Select your localized edition:

Close ×

More Ways to Connect

Discover one of our 28 local entrepreneurial communities »

Be the first to know as we launch in new countries and markets around the globe.

Interested in bringing MIT Technology Review to your local market?

MIT Technology ReviewMIT Technology Review - logo

 

Unsupported browser: Your browser does not meet modern web standards. See how it scores »

Xie gave an example of how attackers could manipulate grid data to make money. By manipulating this data, an attacker could make it seem like a transmission line between two cities was simply congested. This would force grid operators to take power from more expensive generators, increasing prices at that node in the grid. Armed with this information, the attacker could place bets via an online power market to make a profit. “The virtual trader basically gambles against the price difference between the day-ahead market and the real-time market,” Xie says.

If someone wanted to cause a blackout, spurious data about how much power is flowing could be used to fool grid operators into overloading parts of the grid, tripping generators and leading to cascading failures. Again, if the attackers were careful, the erroneous data would go unnoticed. A blackout could then occur before grid operators have the chance to correct for the problem.

Fixing the vulnerability will not be easy either. It could take 20 years for utilities to replace old infrastructure with equipment with security measures, such as encryption. Requiring utilities to make the changes sooner would be expensive, says György Dán, a professor of electrical engineering at the Royal Institute of Technology in Sweden. Dán presented research separate from Xie on how such attacks could be accomplished, and what it will take to protect against them. A recent move to add more sensors to the grid, as part of a “smart grid” project that received $4.5 billion from the Recovery Act, could help. The researchers presenting at the conference showed that an attacker would have to corrupt more sensors to create a problem without getting caught.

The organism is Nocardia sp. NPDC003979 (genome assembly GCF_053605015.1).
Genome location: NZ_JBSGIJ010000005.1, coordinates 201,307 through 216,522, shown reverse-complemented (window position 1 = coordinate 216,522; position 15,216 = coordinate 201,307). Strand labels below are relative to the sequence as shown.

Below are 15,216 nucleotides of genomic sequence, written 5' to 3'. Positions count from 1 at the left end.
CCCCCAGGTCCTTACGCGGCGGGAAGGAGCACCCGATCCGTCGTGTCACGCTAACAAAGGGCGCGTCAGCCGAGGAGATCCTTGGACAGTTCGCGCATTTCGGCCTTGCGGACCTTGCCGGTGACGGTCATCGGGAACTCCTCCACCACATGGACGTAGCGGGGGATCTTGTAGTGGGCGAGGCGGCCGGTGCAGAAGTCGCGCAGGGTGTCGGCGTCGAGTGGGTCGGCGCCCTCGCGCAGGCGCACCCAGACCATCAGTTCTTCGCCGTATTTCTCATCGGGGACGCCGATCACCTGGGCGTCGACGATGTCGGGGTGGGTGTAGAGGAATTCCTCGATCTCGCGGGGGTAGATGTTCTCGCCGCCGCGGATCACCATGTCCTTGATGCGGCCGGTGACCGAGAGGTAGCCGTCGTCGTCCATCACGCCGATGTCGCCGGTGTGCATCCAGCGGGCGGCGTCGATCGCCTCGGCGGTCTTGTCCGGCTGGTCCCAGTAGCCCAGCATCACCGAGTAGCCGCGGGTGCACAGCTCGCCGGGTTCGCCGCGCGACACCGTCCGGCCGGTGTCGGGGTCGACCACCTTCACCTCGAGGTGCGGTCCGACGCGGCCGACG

On the other hand, adding these sensors, and the communication networks needed to access their data, could add new vulnerabilities by adding new points of entry. Deepa Kundur, a professor of electrical and computer engineering at Texas A&M, is developing simulations to help determine the risks involved. “It’s not yet clear whether the smart grid will be worth the risks,” she says.

8 comments. Share your thoughts »

Credit: Technology Review

Tagged: Energy, security, hackers, smart grid, cyber security, electric grid, power grid

Reprints and Permissions | Send feedback to the editor

From the Archives

Close

Introducing MIT Technology Review Insider.

Already a Magazine subscriber?

You're automatically an Insider. It's easy to activate or upgrade your account.

Activate Your Account

Become an Insider

It's the new way to subscribe. Get even more of the tech news, research, and discoveries you crave.

Sign Up

Learn More

Find out why MIT Technology Review Insider is for you and explore your options.

Show Me